Kelly and Dan's story - Flu
Kelly and Dan's son Louie
In December 2014, Kelly and Dan were preparing for their son, Louie’s, first holiday season. Of course, the holiday season also coincides with cold and flu season in Minnesota. Louie got his first flu shot at his 6 month appointment at the end of October, but he hadn’t received his second dose yet. (Children 6 months through 8 years who have not gotten flu vaccine before are recommended to get two doses at least four weeks apart.)
Louie had a cold for a couple weeks, but then on Dec. 2 he spiked a fever. They took him to the doctor where they did a chest X-ray and ran other tests, but they didn’t find anything unusual. That night, Louie’s breathing wasn’t normal. “He definitely wasn’t himself,” Kelly said. “After we put him to bed we heard a strange cough and went in to find him gasping for air.”
They rushed to the emergency room. The doctor said it was croup (inflammation of the upper airways, usually caused by a virus) and gave Louie medicine, but he wasn’t responding. With the medicine not working, they had to intubate him so he could breathe and admitted him to the pediatric intensive care unit.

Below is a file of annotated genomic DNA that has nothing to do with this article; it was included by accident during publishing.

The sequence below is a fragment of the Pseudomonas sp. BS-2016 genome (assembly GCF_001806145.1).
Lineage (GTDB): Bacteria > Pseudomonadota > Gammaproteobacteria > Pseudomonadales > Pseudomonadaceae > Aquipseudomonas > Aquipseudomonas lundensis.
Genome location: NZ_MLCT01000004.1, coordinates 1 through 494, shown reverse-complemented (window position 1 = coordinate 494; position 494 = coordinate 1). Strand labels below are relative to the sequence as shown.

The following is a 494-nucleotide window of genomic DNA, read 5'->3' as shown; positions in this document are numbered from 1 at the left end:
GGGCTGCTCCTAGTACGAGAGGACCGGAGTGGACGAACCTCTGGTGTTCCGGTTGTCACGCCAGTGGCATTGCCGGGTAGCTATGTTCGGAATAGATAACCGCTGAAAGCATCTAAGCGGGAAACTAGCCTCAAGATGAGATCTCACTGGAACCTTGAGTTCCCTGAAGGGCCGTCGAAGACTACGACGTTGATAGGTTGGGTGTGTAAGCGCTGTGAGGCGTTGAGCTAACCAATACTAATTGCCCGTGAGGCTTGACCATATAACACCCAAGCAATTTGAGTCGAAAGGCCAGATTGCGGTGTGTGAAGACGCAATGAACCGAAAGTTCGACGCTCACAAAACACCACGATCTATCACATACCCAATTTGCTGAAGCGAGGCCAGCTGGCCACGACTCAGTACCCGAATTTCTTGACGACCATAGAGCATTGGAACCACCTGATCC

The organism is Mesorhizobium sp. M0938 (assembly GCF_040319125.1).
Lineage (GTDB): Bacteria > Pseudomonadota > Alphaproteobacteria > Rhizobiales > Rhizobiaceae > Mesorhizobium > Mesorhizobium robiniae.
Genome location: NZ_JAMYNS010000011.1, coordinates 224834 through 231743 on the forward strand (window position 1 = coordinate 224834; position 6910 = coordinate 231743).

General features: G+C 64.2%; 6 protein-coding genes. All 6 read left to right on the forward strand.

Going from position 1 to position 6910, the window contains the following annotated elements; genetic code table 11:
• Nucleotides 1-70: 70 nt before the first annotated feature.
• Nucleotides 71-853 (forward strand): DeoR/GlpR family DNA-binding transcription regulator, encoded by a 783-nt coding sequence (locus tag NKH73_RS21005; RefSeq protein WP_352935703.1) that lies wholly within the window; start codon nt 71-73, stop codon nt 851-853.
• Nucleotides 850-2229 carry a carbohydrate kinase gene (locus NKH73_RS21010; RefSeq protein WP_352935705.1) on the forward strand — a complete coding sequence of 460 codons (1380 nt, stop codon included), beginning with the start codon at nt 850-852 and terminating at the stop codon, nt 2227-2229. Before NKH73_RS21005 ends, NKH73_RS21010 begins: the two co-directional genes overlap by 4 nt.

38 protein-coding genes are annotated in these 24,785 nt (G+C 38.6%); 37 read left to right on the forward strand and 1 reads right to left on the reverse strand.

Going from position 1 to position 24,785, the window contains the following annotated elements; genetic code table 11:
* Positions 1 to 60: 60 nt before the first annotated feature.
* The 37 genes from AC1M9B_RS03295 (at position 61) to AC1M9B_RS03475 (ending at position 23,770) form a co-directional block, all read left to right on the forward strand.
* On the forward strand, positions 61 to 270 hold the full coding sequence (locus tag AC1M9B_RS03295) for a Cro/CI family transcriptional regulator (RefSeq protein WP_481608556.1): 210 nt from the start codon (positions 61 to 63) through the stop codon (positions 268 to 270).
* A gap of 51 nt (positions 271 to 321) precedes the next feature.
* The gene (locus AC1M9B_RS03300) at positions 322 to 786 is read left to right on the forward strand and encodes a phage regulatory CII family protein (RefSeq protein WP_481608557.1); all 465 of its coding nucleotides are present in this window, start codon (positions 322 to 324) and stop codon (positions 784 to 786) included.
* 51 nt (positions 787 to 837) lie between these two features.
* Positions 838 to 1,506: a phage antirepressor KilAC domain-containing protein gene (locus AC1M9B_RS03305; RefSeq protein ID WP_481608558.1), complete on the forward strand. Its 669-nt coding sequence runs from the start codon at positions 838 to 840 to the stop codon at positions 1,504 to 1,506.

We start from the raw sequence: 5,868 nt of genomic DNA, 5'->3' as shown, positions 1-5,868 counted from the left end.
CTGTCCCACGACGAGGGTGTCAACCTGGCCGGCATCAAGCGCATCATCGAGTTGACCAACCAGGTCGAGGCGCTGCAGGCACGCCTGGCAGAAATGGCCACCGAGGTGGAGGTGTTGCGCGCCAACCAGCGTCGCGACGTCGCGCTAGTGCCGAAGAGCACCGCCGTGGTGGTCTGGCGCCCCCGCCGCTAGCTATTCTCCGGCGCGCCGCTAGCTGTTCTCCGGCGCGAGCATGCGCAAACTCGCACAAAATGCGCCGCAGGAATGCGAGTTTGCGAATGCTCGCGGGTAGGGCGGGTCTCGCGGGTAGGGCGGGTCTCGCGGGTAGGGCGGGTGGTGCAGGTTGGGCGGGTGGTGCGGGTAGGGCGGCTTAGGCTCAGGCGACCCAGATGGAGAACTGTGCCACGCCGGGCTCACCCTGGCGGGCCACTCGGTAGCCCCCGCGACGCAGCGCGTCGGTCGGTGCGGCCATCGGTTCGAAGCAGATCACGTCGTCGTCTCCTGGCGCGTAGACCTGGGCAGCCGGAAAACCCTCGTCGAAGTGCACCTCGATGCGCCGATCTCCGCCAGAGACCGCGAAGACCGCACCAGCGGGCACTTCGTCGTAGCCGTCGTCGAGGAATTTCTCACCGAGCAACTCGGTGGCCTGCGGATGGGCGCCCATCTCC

Louie was diagnosed with croup and tests came back positive for flu (influenza A). He was on a ventilator for about two days in the hospital and then on oxygen for a few days. He spent five long days in the hospital. “It was the worst week of our lives,” Kelly recalls.
Finally, Louie was able to go home, but the journey wasn’t over. It took about a month for Louie’s eating and sleeping to get back to normal. Louie is doing well now, but it was a long road.
Looking back, Kelly and Dan are glad Louie had received his flu vaccine even though he still got sick. “We would feel so guilty if we hadn’t done everything in our power.” Kelly and Dan both got their flu vaccines as well, and never got the flu. The influenza strain that Louie had was a strain that drifted from the strain in the vaccine, but Kelly and Dan know that the vaccine still may have offered some protection and may have reduced the severity of Louie illness. “We can’t imagine how much worse it would’ve been.”
After their experience, Kelly and Dan hope other parents see how important vaccines are to protect their children and other children in the community. They encourage parents to get their kids vaccinated. “Give your kids the best shot at being healthy,” they said. “If you can take them to a pediatrician and get them vaccinated to prevent disease, it’s so worth it.”